Associated Press

From Metapedia

Jump to: navigation, search

The Associated Press (AP) is an American news agency. The AP is a cooperative owned by its contributing newspapers, radio and television stations in the United States, which both contribute stories to the AP and use material written by its staff journalists. Many newspapers and broadcasters outside the United States are AP subscribers, paying a fee to use AP material without being contributing members of the cooperative. The Rothschild family who owns The Associated Press.[1]

As of 2005, the news collected by the AP is published and republished by more than 1,700 newspapers, in addition to more than 5,000 television and radio broadcasters. The photograph library of the AP consists of over 10 million images. The Associated Press operates 243 news bureaus, and it serves at least 120 countries, with an international staff located all over the world.

Associated Press also operates The Associated Press Radio Network, which provides newscasts twice hourly for broadcast and satellite radio and television stations. The AP Radio also offers news and public affairs features, feeds of news sound bites, and long form coverage of major events.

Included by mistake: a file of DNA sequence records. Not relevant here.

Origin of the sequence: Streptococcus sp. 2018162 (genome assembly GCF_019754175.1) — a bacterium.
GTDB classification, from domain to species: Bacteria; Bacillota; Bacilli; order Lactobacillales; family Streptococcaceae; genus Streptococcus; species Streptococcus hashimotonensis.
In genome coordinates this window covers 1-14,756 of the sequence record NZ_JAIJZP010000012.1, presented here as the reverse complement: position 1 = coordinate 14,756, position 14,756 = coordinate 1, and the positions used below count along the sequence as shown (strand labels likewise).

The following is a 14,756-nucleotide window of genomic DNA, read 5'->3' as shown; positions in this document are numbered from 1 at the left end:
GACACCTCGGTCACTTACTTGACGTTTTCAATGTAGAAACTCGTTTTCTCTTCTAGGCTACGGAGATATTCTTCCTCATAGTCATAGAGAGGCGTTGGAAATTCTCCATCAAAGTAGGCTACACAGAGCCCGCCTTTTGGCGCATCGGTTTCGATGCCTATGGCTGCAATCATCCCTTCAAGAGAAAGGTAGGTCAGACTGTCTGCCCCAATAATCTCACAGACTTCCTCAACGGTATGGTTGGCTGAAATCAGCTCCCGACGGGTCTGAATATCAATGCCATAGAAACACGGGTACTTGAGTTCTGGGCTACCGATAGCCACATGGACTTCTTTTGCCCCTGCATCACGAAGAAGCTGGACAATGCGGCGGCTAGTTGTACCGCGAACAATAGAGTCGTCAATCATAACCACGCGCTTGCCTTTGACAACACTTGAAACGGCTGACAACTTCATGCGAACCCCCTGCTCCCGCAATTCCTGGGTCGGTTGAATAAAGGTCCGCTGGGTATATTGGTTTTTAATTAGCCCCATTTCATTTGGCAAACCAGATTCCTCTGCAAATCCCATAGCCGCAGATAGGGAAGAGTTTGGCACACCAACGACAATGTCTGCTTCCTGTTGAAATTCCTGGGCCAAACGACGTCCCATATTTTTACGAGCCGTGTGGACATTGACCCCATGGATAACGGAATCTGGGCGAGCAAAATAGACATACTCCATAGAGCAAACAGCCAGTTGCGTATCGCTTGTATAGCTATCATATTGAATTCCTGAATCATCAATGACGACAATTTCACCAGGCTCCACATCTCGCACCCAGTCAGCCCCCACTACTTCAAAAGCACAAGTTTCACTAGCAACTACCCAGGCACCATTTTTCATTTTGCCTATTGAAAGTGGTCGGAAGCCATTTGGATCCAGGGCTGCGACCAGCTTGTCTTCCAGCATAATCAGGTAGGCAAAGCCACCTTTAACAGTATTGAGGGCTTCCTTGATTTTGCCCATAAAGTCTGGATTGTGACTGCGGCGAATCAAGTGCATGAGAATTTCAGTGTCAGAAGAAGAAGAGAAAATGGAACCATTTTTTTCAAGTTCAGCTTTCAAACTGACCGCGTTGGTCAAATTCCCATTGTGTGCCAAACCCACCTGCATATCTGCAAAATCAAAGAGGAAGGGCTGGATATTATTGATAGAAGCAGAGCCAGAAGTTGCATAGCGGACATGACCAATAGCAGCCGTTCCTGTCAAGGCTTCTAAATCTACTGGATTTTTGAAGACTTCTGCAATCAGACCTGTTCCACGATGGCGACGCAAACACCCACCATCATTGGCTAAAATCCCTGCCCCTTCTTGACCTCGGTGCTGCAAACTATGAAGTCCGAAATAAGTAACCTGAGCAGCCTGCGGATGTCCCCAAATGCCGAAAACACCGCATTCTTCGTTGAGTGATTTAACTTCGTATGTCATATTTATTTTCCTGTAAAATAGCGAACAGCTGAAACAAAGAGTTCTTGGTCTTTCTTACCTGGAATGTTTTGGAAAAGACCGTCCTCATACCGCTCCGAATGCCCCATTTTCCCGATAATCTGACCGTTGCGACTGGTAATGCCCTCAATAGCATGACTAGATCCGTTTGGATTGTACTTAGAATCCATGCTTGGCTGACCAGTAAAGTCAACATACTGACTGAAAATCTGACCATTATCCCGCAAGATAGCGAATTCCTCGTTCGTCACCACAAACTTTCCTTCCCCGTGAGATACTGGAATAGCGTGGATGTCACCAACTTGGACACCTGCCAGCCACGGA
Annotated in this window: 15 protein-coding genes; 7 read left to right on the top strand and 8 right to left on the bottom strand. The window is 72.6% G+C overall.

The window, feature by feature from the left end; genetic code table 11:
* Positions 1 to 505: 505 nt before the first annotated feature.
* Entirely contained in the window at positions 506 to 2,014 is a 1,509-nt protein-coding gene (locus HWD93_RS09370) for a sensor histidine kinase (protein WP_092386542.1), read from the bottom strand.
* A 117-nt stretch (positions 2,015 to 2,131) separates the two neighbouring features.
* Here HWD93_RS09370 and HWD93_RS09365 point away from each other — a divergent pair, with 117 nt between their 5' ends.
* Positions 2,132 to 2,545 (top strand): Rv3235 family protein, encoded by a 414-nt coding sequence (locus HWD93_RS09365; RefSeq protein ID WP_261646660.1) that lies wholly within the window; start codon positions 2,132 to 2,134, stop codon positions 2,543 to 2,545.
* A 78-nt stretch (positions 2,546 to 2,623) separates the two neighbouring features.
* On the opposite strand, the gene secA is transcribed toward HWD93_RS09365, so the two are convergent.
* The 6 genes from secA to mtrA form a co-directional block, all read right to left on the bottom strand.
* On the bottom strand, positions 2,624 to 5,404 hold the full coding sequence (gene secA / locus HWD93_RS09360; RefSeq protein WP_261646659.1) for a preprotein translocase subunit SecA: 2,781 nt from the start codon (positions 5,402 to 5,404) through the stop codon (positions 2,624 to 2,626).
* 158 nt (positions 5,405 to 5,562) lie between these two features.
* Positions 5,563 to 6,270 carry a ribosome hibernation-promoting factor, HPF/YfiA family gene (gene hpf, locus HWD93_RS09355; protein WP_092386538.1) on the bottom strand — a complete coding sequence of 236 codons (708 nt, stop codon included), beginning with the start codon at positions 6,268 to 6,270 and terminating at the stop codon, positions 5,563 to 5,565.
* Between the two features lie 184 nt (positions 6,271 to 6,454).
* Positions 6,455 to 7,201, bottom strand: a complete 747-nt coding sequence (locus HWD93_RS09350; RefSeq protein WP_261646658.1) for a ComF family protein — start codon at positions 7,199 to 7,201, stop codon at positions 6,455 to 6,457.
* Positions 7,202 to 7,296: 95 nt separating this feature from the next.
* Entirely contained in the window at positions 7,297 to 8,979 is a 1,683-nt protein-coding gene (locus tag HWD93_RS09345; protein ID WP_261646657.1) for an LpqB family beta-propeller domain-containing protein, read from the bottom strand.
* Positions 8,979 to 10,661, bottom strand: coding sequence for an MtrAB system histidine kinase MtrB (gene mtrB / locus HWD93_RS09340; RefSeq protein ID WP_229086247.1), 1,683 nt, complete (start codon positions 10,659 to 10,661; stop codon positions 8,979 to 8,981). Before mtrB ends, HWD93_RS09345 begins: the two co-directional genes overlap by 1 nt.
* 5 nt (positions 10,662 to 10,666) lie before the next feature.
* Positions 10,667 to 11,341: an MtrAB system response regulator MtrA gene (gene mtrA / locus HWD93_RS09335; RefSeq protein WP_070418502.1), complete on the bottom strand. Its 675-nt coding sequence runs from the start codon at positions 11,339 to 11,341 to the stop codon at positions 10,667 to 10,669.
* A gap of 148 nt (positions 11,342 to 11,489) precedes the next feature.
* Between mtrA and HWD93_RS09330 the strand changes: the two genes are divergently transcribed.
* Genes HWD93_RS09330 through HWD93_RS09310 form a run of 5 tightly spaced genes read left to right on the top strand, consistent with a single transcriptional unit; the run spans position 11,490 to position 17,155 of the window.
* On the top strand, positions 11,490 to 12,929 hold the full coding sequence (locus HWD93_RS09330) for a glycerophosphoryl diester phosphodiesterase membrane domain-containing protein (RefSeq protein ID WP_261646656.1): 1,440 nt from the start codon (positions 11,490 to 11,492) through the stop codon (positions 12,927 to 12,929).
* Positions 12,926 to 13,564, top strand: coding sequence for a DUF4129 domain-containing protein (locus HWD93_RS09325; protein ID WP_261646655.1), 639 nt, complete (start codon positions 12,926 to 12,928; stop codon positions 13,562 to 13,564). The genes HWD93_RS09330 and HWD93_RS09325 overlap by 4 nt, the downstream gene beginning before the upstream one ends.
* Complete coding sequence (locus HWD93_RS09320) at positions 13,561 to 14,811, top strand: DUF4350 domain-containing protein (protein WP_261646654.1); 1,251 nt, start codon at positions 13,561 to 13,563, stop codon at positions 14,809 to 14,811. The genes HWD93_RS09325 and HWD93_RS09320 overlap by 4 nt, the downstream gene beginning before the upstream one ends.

As part of their cooperative agreement with The Associated Press, most member news organizations grant automatic permission for the AP to distribute their local news reports. For example, on page two of every edition of The Washington Post, the newspaper's masthead includes the statement, "The Associated Press is entitled exclusively to use for re-publication of all news dispatches credited to it or not otherwise credited in this paper and all local news of spontaneous origin published herein."

The AP Stylebook has become the de facto standard for news writing in the United States and Canada. The AP employs the "inverted pyramid formula" for writing that enables the news outlets to edit a story to fit its available publication area without losing the story's essential meaning and news information.

The economic demise of the long-time rival of the Associated Press, United Press International, as a major American competitor in 1993 left the AP as the only nationally oriented news service based in the United States. Other English-language news services, such as Reuters and the English language service of Agence France-Presse, are based outside the United States.

References

Part of this article consists of modified text from Wikipedia, and the article is therefore licensed under GFDL.
Personal tools